White Clover versus Fescue: A Cultural Examination of the Green Stuff

Irv's food for thought provoked social unrest. It was break on my summer job, during which conversation had once again drifted to lawn care. Being something all the guys were thought to have in common, lawn care came up every week. One historic Monday, Irv could hold his silence no longer. "I had to re-seed my dandelions this weekend" he said. Stunned silence. "They all died..those beautiful yellow flowers died in the drought" he explained, his face in deadpan. Unbearable expressions from the rest of the crew sent us back early to our work stations that day. And so it goes wherever native grass flourishes, and even in places where it does not, like Arizona. Do something different to your lawn and others think you're crazy, even if the result is beautiful and, environmentally speaking, an improvement. Could we Americans finally be ready for some lawn variety? As if to anwer this question, the parties behind the "Oregon Hill Land Wars" have displayed true scientific and artistic bravery in removing all lawn grasses, sowing the yard with 16 pounds of White Clover seed. Unlike Irv's co-workers, the neighbors of the clover covered lawn appear not to have been offended. Green-think and common sense, it seems, has spread like clover in partial shade. For proof that cultural evolution can be occur in America, have a look at the blog which documents all the goings on.We're impressed. Looks great and no bee problem is in evidence.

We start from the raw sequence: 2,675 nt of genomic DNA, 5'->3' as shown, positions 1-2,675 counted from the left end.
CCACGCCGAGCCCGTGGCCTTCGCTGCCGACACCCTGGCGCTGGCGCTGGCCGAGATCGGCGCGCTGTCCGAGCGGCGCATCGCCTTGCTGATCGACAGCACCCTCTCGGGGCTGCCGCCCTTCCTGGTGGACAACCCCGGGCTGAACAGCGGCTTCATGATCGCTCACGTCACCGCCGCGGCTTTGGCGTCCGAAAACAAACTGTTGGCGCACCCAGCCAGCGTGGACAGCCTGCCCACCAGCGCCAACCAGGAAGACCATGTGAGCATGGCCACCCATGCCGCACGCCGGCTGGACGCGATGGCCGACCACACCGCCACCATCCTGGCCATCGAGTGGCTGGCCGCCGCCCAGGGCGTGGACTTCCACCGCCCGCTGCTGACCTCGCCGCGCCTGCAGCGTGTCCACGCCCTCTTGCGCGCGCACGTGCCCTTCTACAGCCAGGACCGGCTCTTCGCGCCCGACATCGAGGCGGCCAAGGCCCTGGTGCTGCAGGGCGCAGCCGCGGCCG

No mowing needed. The clover reportedly came back after a drought (see the weblog for documentary pics) and no weed invasion is in evidence.

I wish Irv were around to see it.

TreeHugger thanks Professor Peter Baldes for tipping us off to Jacq's project and to both of them for answering our questions about bees and so on.